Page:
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VELIZY-VILLACOUBLAY, France (Reuters) - France's government is mulling a points-based retirement credit system rather than a years-of-work tally for people in tough physical jobs, to give them more say over when they retire, Prime Minister Jean-Marc Ayrault said on Tuesday.
Any special credits for laborers are likely to be financed by rises in social welfare contributions, details yet to be worked out by a Socialist government which plans to reform the retirement system to help fix a ballooning pension deficit.
It aims to submit the plan to parliament in the weeks ahead.
Some Scandinavian countries use points-based pension systems praised for their transparency and simplicity and for allowing more flexibility for people who, for example, switch careers often or take time out to care for children or the elderly.
Visiting the construction site of a new tramway into the capital at the town of Velizy-Villacoublay, southwest of Paris, Ayrault said those in strenuous jobs could clock up points that would win them extra months of credit in the retirement system.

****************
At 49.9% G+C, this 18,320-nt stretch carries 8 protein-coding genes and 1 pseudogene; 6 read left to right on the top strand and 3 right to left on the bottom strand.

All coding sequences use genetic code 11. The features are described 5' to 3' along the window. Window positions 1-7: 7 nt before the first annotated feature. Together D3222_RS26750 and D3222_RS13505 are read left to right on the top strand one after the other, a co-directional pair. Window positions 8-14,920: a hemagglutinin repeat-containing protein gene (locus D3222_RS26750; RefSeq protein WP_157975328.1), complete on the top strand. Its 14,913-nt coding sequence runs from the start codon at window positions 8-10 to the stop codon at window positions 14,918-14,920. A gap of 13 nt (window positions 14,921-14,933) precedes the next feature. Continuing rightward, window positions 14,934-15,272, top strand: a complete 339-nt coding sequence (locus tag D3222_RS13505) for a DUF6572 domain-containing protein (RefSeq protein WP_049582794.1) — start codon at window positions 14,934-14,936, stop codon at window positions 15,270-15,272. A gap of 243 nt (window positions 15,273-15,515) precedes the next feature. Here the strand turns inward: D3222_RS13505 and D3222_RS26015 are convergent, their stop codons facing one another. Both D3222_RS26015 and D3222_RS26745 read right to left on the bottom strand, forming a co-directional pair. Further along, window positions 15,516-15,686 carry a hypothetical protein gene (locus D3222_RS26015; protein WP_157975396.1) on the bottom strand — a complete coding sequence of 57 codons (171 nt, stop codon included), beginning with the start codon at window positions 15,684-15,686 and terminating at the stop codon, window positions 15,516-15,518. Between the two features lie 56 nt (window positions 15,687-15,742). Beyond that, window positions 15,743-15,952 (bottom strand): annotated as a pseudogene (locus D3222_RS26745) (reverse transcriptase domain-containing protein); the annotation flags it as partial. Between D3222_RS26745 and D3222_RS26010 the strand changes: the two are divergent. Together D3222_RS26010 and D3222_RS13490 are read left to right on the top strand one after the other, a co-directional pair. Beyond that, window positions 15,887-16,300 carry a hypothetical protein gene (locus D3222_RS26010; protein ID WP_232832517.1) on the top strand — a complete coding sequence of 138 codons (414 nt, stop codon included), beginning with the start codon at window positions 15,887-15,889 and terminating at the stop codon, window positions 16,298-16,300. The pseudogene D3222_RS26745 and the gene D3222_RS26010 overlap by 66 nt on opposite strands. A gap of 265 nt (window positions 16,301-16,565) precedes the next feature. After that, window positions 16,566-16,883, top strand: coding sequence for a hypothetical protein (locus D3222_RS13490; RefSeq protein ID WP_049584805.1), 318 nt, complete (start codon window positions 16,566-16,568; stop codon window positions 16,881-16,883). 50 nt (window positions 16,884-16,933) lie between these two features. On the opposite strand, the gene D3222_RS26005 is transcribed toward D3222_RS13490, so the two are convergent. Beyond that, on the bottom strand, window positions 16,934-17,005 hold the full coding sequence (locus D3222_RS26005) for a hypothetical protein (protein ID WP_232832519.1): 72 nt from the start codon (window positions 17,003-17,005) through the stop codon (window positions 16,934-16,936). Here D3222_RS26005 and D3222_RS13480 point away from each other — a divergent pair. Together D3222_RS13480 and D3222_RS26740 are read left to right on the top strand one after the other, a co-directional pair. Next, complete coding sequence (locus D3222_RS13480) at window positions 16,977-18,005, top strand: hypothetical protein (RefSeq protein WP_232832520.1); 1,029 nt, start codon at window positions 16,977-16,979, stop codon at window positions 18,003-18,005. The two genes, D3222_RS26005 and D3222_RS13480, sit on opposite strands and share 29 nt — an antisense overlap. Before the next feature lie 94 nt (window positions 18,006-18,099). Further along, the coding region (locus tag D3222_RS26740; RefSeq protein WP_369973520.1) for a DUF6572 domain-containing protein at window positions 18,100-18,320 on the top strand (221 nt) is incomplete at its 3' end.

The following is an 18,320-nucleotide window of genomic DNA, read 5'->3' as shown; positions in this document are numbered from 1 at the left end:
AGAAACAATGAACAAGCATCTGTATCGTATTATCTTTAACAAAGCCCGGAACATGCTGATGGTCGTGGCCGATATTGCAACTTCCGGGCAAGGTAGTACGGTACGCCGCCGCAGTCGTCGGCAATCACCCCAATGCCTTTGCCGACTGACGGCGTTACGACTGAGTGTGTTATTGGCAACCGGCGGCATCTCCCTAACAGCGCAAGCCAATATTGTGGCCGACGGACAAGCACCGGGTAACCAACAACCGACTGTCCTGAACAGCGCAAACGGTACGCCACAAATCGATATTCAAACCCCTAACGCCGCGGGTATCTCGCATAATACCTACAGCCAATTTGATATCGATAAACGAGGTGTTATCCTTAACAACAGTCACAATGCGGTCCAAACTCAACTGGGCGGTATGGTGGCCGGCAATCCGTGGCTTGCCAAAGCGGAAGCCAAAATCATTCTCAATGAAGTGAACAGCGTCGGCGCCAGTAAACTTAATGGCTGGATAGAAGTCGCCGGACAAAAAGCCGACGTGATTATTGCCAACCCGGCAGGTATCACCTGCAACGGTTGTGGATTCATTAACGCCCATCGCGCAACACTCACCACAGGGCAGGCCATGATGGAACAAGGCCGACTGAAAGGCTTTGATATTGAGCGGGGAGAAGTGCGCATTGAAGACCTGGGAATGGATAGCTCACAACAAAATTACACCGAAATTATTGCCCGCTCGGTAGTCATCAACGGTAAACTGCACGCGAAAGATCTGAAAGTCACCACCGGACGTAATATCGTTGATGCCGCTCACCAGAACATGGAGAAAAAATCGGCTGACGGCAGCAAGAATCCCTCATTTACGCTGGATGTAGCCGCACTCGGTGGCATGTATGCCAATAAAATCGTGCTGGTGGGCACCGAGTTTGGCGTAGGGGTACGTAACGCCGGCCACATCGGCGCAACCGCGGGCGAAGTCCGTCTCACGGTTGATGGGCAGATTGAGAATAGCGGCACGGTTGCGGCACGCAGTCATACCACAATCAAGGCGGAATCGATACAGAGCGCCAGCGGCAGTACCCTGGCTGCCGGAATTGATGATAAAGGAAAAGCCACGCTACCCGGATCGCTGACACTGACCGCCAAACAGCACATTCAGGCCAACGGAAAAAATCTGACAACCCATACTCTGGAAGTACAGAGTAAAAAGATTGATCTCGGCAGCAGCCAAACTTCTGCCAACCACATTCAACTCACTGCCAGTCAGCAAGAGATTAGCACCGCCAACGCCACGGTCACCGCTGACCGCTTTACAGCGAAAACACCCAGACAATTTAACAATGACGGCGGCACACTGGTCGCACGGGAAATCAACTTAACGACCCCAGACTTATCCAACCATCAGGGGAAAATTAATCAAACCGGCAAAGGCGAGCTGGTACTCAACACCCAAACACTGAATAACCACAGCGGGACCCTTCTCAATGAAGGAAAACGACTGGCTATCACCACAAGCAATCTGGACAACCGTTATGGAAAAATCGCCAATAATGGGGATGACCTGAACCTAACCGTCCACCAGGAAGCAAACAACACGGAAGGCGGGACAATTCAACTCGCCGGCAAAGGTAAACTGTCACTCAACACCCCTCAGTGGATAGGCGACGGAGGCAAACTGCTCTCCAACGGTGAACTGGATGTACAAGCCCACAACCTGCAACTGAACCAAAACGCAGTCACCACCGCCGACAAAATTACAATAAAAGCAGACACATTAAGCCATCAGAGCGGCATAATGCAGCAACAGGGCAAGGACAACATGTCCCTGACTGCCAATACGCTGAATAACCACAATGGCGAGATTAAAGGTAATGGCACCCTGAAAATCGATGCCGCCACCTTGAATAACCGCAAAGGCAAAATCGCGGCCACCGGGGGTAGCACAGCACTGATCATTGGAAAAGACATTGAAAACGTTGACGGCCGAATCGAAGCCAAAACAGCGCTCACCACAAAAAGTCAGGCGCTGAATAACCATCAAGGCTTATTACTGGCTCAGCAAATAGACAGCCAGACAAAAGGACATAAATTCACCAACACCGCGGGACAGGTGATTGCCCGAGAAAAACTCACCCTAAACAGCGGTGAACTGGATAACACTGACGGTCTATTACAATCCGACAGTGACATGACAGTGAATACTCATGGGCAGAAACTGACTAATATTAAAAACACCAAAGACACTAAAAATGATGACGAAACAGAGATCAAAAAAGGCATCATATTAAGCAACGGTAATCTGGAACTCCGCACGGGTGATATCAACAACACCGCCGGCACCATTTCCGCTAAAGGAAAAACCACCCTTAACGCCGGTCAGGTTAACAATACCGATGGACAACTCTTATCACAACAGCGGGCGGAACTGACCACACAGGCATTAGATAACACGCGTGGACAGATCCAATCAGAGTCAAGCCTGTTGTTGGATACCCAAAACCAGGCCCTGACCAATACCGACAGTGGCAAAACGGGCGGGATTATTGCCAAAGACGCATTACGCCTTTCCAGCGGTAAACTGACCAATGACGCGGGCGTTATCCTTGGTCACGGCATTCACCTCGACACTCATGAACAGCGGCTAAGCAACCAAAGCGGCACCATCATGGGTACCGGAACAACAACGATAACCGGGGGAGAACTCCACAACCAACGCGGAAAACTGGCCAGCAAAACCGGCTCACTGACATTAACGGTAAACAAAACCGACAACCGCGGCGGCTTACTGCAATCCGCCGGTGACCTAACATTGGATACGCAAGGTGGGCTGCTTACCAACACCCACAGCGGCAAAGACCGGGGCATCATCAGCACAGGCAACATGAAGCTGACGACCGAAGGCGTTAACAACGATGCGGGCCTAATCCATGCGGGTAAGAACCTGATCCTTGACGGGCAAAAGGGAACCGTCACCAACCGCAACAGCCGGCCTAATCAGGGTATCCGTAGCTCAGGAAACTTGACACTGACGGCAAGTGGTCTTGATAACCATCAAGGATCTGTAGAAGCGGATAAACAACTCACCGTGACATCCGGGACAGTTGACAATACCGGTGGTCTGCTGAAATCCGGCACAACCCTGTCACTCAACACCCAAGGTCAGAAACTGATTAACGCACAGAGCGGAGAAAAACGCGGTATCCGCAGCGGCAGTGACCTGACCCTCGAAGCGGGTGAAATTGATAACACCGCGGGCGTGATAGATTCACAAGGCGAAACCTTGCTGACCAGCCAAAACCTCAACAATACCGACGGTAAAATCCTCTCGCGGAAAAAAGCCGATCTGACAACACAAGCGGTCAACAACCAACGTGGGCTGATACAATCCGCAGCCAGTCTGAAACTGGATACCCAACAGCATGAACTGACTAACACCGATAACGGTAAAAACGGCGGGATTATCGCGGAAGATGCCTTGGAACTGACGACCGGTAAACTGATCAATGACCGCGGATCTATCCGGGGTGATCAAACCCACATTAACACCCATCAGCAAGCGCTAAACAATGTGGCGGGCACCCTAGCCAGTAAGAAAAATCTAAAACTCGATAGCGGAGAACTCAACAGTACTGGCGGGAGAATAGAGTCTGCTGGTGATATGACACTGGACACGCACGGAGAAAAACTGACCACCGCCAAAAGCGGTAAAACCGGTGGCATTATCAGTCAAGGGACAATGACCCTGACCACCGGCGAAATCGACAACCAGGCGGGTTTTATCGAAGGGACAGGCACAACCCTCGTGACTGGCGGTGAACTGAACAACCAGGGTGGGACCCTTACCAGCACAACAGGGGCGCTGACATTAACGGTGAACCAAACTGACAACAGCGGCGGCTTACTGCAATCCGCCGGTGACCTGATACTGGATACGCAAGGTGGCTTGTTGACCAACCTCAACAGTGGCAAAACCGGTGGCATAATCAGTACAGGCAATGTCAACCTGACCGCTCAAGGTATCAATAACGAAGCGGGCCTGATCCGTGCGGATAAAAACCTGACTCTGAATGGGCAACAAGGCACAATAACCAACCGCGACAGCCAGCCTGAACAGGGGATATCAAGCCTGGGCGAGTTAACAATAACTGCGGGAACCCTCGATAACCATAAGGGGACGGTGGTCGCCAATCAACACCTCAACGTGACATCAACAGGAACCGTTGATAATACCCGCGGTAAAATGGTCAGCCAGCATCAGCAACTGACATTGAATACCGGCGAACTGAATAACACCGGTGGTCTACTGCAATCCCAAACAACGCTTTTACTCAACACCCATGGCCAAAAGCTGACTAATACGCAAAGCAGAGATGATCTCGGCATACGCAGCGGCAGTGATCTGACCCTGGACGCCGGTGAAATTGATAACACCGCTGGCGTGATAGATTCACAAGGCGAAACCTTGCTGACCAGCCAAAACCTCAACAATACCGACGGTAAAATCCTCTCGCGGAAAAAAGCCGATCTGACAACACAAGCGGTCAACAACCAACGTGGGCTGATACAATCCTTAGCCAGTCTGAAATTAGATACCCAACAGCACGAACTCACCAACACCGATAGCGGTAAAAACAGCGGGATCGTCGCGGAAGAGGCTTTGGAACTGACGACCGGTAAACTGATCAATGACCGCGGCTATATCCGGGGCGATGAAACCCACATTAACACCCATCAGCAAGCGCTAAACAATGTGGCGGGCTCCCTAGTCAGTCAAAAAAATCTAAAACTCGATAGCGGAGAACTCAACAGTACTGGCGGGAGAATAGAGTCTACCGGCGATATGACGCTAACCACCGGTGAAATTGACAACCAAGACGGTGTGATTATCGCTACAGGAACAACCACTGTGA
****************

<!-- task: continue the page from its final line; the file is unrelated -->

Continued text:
He said the government wanted to help those in physical jobs that involved overnight shifts such as the tramway laborers who had worked through the night drilling an underground tunnel or people exposed to toxic chemicals.
"If we want our French social model to live on, we have to take into account the high expectations of workers, in particular those who work in onerous conditions," Ayrault said.
The reform, closely watched by international investors and France's European partners, is expected to accelerate a process already under way to lengthen the mandatory pension contribution period to 41-1/2 years or more by 2020.
A government-commissioned panel has advised acting soon to extend that period to up to 44 years, while proposing other measures such as making well-off pensioners pay more tax.
Ayrault said the government planned to meet trade union leaders on August 26 and 27 to discuss the last details of the reform before presenting it a September 18 cabinet meeting.
President Francois Hollande is reluctant to extend the legal retirement age after opposing conservative Nicolas Sarkozy's 2010 reform to raise it by two years to 62 and then reducing it in 2012 for people who start work young in tough physical jobs.
(Reporting by Julien Ponthus; Writing by Catherine Bremer; Editing by Louise Ireland)